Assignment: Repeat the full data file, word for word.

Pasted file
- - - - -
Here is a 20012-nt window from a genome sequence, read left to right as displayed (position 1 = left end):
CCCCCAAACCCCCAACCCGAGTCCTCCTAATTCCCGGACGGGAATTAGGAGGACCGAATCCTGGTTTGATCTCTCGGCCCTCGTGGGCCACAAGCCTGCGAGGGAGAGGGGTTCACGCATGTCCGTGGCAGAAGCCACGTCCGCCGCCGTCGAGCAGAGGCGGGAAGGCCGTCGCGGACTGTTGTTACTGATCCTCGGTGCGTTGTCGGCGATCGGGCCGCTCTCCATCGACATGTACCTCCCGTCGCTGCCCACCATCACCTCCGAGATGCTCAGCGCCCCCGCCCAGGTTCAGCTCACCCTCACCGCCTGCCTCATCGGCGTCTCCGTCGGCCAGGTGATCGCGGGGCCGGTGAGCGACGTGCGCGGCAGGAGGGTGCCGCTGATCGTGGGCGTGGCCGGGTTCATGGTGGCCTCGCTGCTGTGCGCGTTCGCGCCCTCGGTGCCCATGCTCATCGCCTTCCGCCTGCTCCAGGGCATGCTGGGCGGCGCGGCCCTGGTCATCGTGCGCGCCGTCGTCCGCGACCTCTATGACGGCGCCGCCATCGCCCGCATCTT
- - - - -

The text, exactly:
Here is a 20012-nt window from a genome sequence, read left to right as displayed (position 1 = left end):
CCCCCAAACCCCCAACCCGAGTCCTCCTAATTCCCGGACGGGAATTAGGAGGACCGAATCCTGGTTTGATCTCTCGGCCCTCGTGGGCCACAAGCCTGCGAGGGAGAGGGGTTCACGCATGTCCGTGGCAGAAGCCACGTCCGCCGCCGTCGAGCAGAGGCGGGAAGGCCGTCGCGGACTGTTGTTACTGATCCTCGGTGCGTTGTCGGCGATCGGGCCGCTCTCCATCGACATGTACCTCCCGTCGCTGCCCACCATCACCTCCGAGATGCTCAGCGCCCCCGCCCAGGTTCAGCTCACCCTCACCGCCTGCCTCATCGGCGTCTCCGTCGGCCAGGTGATCGCGGGGCCGGTGAGCGACGTGCGCGGCAGGAGGGTGCCGCTGATCGTGGGCGTGGCCGGGTTCATGGTGGCCTCGCTGCTGTGCGCGTTCGCGCCCTCGGTGCCCATGCTCATCGCCTTCCGCCTGCTCCAGGGCATGCTGGGCGGCGCGGCCCTGGTCATCGTGCGCGCCGTCGTCCGCGACCTCTATGACGGCGCCGCCATCGCCCGCATCTT